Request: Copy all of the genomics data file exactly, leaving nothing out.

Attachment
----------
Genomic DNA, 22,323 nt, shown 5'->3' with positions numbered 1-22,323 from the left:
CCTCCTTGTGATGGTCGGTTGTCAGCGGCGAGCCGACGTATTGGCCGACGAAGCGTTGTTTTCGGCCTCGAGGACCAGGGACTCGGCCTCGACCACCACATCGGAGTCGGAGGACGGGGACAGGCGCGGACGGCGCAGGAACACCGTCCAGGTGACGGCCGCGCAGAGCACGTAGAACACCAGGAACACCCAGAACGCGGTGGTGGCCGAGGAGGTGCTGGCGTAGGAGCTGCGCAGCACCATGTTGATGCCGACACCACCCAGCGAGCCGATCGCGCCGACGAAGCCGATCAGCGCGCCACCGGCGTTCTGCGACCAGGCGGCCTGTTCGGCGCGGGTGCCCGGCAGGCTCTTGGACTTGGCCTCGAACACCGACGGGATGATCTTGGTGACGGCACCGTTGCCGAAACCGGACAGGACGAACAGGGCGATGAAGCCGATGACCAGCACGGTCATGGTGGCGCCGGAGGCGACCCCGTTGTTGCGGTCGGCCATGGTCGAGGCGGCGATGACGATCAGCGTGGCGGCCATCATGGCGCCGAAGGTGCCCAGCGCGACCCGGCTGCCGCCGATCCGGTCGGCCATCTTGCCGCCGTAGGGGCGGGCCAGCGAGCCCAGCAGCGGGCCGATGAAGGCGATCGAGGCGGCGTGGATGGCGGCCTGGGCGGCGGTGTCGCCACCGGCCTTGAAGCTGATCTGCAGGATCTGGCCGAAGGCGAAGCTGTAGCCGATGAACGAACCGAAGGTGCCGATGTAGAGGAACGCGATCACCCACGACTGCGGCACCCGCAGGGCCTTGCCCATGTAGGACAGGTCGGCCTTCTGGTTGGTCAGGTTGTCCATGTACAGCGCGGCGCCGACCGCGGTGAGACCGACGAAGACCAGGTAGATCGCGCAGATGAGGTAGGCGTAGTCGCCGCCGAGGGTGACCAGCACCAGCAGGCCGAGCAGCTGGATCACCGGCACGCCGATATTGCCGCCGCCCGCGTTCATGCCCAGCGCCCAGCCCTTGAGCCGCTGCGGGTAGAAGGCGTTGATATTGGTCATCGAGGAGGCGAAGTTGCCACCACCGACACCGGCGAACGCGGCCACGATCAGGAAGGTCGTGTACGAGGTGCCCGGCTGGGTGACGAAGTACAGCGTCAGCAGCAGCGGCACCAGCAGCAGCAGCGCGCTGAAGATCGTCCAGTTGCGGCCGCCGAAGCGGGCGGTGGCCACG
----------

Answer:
Genomic DNA, 22,323 nt, shown 5'->3' with positions numbered 1-22,323 from the left:
CCTCCTTGTGATGGTCGGTTGTCAGCGGCGAGCCGACGTATTGGCCGACGAAGCGTTGTTTTCGGCCTCGAGGACCAGGGACTCGGCCTCGACCACCACATCGGAGTCGGAGGACGGGGACAGGCGCGGACGGCGCAGGAACACCGTCCAGGTGACGGCCGCGCAGAGCACGTAGAACACCAGGAACACCCAGAACGCGGTGGTGGCCGAGGAGGTGCTGGCGTAGGAGCTGCGCAGCACCATGTTGATGCCGACACCACCCAGCGAGCCGATCGCGCCGACGAAGCCGATCAGCGCGCCACCGGCGTTCTGCGACCAGGCGGCCTGTTCGGCGCGGGTGCCCGGCAGGCTCTTGGACTTGGCCTCGAACACCGACGGGATGATCTTGGTGACGGCACCGTTGCCGAAACCGGACAGGACGAACAGGGCGATGAAGCCGATGACCAGCACGGTCATGGTGGCGCCGGAGGCGACCCCGTTGTTGCGGTCGGCCATGGTCGAGGCGGCGATGACGATCAGCGTGGCGGCCATCATGGCGCCGAAGGTGCCCAGCGCGACCCGGCTGCCGCCGATCCGGTCGGCCATCTTGCCGCCGTAGGGGCGGGCCAGCGAGCCCAGCAGCGGGCCGATGAAGGCGATCGAGGCGGCGTGGATGGCGGCCTGGGCGGCGGTGTCGCCACCGGCCTTGAAGCTGATCTGCAGGATCTGGCCGAAGGCGAAGCTGTAGCCGATGAACGAACCGAAGGTGCCGATGTAGAGGAACGCGATCACCCACGACTGCGGCACCCGCAGGGCCTTGCCCATGTAGGACAGGTCGGCCTTCTGGTTGGTCAGGTTGTCCATGTACAGCGCGGCGCCGACCGCGGTGAGACCGACGAAGACCAGGTAGATCGCGCAGATGAGGTAGGCGTAGTCGCCGCCGAGGGTGACCAGCACCAGCAGGCCGAGCAGCTGGATCACCGGCACGCCGATATTGCCGCCGCCCGCGTTCATGCCCAGCGCCCAGCCCTTGAGCCGCTGCGGGTAGAAGGCGTTGATATTGGTCATCGAGGAGGCGAAGTTGCCACCACCGACACCGGCGAACGCGGCCACGATCAGGAAGGTCGTGTACGAGGTGCCCGGCTGGGTGACGAAGTACAGCGTCAGCAGCAGCGGCACCAGCAGCAGCAGCGCGCTGAAGATCGTCCAGTTGCGGCCGCCGAAGCGGGCGGTGGCCACG